Net­flix & Quill

Issy Samp­son on Al­most Never

The Guardian - The Guide - - Inside -

TThe re­cent Bros doc­u­men­tary, After the Scream­ing Stops, was an in­cred­i­bly em­bar­rass­ing, no-holds-barred look at when pop stars get delu­sional, in­se­cure, caught up in their own “legacy” and way too emo­tional in the dress­ing room be­fore a break­fast TV ap­pear­ance. It’s ba­si­cally the peak of pop fans’ ob­ses­sion with know­ing what their idols are like off­stage and be­hind the scenes. We’ve had tell-all doc­u­men­taries, from Katy Perry’s back­stage break­down over her mar­riage sec­onds be­fore go­ing on­stage in Brazil in Part of Me, to Lady Gaga cry­ing in pain in Five Foot Two. We’ve also had mock­u­men­taries, from Bieber send-up Pop­star: Never Stop Never Stop­ping, to David Wal­liams and Matt Lu­cas’s Rock Pro­file.

In the mid to late 00s, kids’ TV was weirdly ob­sessed with mak­ing pop bands play fic­tional ver­sions of them­selves. Long-for­got­ten boy­band North and South were formed – via an ad­vert on Tele­text – to ap­pear on a CBBC show, No Sweat, based loosely around the band’s lives, paving the way for the com­pletely bonkers Mi­ami 7. Based around S Club 7 work­ing in a US ho­tel (but also fea­tur­ing an episode where they find a time-trav­el­ling boat and meet Elvis), it launched Hannah Spear­ritt’s act­ing ca­reer and killed Jo O’Meara’s. But now that pop stars’ lives play out in se­cond-by-se­cond in­stal­ments on In­sta­gram Sto­ries, does TV ac­tu­ally need a pop band sit­com? The BBC thinks so, so please give a warm wel­come to Al­most Never (Tue, 5pm, CBBC). The show fol­lows the (fic­tional) story of a girl­band and a boy­band pit­ted against each other on a Pop­stars: The Ri­vals-style re­al­ity se­ries, The Spot­light. The girls – Girls Here First – win the show and shoot to fame. The lads – the Won­der­land – lose, One True Voice-style, and are left to go back to school after the evil Simon Cow­ell-like fig­ure (played by Ash­ley Roberts from the Pussy­cat Dolls, con­fus­ingly) fails to sign them.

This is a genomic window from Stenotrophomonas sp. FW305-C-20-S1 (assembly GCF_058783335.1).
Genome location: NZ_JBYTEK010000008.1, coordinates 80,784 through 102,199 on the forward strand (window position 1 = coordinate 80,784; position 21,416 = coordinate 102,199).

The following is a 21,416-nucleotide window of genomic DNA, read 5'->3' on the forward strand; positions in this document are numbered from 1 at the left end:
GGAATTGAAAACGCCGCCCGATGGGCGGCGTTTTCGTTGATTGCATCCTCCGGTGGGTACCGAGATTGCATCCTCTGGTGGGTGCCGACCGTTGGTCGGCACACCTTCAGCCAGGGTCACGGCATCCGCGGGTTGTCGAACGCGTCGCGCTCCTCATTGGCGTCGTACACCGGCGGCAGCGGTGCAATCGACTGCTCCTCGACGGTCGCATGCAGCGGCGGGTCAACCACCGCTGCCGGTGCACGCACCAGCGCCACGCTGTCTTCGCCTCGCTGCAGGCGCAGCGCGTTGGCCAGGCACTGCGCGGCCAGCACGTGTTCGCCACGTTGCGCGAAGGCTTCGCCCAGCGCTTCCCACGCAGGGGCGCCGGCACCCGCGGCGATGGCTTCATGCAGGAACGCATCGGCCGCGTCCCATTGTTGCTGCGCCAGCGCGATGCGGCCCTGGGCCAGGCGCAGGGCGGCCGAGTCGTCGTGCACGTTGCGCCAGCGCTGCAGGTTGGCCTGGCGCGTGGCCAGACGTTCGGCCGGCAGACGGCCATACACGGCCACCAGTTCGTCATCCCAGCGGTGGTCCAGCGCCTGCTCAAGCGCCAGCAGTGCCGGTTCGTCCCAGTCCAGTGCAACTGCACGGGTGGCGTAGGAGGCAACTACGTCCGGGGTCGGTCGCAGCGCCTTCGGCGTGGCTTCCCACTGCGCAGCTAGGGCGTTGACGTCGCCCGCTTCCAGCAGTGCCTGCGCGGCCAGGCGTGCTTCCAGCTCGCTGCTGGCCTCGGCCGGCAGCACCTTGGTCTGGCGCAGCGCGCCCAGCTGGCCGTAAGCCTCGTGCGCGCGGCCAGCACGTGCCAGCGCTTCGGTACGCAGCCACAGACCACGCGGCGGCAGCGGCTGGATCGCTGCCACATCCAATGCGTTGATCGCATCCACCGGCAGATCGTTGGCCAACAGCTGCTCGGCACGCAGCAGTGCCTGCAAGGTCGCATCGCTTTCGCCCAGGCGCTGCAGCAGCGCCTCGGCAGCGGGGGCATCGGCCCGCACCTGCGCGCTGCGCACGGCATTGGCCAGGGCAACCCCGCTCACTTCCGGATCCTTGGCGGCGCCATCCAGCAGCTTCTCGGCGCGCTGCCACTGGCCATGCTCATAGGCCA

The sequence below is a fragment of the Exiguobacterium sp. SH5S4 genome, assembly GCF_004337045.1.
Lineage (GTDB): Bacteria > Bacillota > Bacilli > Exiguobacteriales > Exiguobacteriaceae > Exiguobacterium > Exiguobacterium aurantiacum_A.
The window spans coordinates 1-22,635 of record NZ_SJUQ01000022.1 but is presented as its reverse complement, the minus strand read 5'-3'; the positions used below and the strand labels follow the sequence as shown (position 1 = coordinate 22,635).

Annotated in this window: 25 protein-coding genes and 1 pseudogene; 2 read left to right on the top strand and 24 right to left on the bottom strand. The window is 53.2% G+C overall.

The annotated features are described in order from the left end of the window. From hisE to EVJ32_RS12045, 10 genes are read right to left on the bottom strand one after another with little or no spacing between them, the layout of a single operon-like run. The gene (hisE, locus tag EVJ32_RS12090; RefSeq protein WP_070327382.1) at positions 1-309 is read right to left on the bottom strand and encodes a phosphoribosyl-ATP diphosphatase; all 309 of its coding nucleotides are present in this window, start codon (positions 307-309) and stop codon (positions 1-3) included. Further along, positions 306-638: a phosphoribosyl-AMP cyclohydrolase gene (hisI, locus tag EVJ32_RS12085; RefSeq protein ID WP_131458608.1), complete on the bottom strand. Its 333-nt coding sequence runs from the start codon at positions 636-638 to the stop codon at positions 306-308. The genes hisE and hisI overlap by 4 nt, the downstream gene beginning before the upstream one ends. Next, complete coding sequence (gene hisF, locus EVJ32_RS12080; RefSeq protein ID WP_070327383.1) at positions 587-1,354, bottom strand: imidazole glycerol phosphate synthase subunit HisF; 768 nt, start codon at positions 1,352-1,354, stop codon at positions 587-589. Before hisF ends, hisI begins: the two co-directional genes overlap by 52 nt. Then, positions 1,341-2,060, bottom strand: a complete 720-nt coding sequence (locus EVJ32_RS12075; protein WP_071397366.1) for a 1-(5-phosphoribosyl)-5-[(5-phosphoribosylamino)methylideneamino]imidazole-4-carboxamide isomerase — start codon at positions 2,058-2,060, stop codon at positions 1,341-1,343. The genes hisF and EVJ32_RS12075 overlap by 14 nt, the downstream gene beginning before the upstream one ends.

Look: it’s aimed at 11-year-olds, so it might be hi­lar­i­ous and fresh to them, but we doubt it. Kids are smart, and if some­thing is lazy or de­riv­a­tive they’ll spot it. Girls Here First are ba­si­cally Lit­tle Mix, while the Won­der­land are meant to be One Di­rec­tion (but the re­sult is more Union J). The Harry Styles of the group is lit­er­ally called Harry. Lead singer Nathaniel is clearly meant to be 2010 Zayn Ma­lik, moody hair sweep and ev­ery­thing. Ev­ery mem­ber of the band is as­signed ex­actly one per­son­al­ity trait (hand­some; clever; so stupid he dyes his hair with gravy). The In­be­tween­ers’ Emily Atack is some­how now old enough to be play­ing the mum of a 16-year-old child.

And, oh God, the singing. Episode one has no less than three slightly off-pitch ver­sions of Shawn Men­des’ Stitches, and in episode two the band de­cide to cover some­thing “old school”. After Nathaniel re­solves to “check out my vinyl for some in­spi­ra­tion”, a con­clu­sion is reached: the cover will be the old-school clas­sic Moves Like Jag­ger by Ma­roon 5.

Look, we’re sorry Al­most Never, but it’s a no from us. Please thank us for the op­por­tu­nity and Der­mot O’Leary will give you a big fake hug on the way out as you cry for the cam­era.

‘The band de­cide to cover some­thing “old school” – Moves Like Jag­ger by Ma­roon 5’

Al­most Never again, please: the Won­der­land

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